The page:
But the desire for NMTM assets, while surely a meaningful part of institutional behavior, does not explain why the NAV gap began 42 months ago and has persisted. What happened then and what has continued that would trigger such a persistent NAV gap? The likely possible culprit is that fears of rising rates caused a rush for the exit for REITs even as these institutional investors stepped up their private investment. The fear is presumably that cap rates will fall as interest rates rise, even though all evidence suggests there is no such relationship for more than a few months. Nonetheless, it is possible that institutional investors have acted schizophrenically as rates have risen, wanting more real estate as rates rise in recognition of the historically superior returns in periods of rising rates, but choosing NMTM Main Street purchases as the way to execute this exposure “just in case” they are wrong.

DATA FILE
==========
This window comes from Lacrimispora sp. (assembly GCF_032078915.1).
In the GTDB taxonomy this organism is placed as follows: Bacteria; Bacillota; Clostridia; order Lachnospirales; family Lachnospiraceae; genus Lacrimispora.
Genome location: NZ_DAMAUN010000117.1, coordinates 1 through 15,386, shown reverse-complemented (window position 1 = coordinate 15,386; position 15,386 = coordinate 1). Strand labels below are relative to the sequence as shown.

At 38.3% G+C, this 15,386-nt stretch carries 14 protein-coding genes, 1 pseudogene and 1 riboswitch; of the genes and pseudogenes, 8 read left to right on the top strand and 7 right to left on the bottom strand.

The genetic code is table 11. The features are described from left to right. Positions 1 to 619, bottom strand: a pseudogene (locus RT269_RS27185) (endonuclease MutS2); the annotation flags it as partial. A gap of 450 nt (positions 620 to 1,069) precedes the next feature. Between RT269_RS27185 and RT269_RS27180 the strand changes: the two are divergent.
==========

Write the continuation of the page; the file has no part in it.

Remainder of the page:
An alternative (not mutually exclusive) explanation for these sustained NAV discounts is that the use of higher private leverage to some extent hedges cap rate risk. In general, private real estate investments use 50-75% LTVs versus 15-40% for REITs. If institutional investors seek to reduce the risk that higher rates will erode values, using greater leverage in an era of abnormally low rates may achieve this objective. First, higher leverage at abnormally low long-term rates generates considerable positive leverage, with the attendant higher cash-on-cash returns effectively hedging investment risk. After all, receiving cash now is a great risk mitigator for lower values in the future. Thus, while investor cash flow runs roughly 3% annually via REIT dividends, a Main Street purchase of comparable quality with 70% LTV has a cash-on-cash yield of 6-8%. Thus, each year provides at least double risk reduction via cash flow. This is a far larger gap than previously was possible due to hyper-low long-term rates.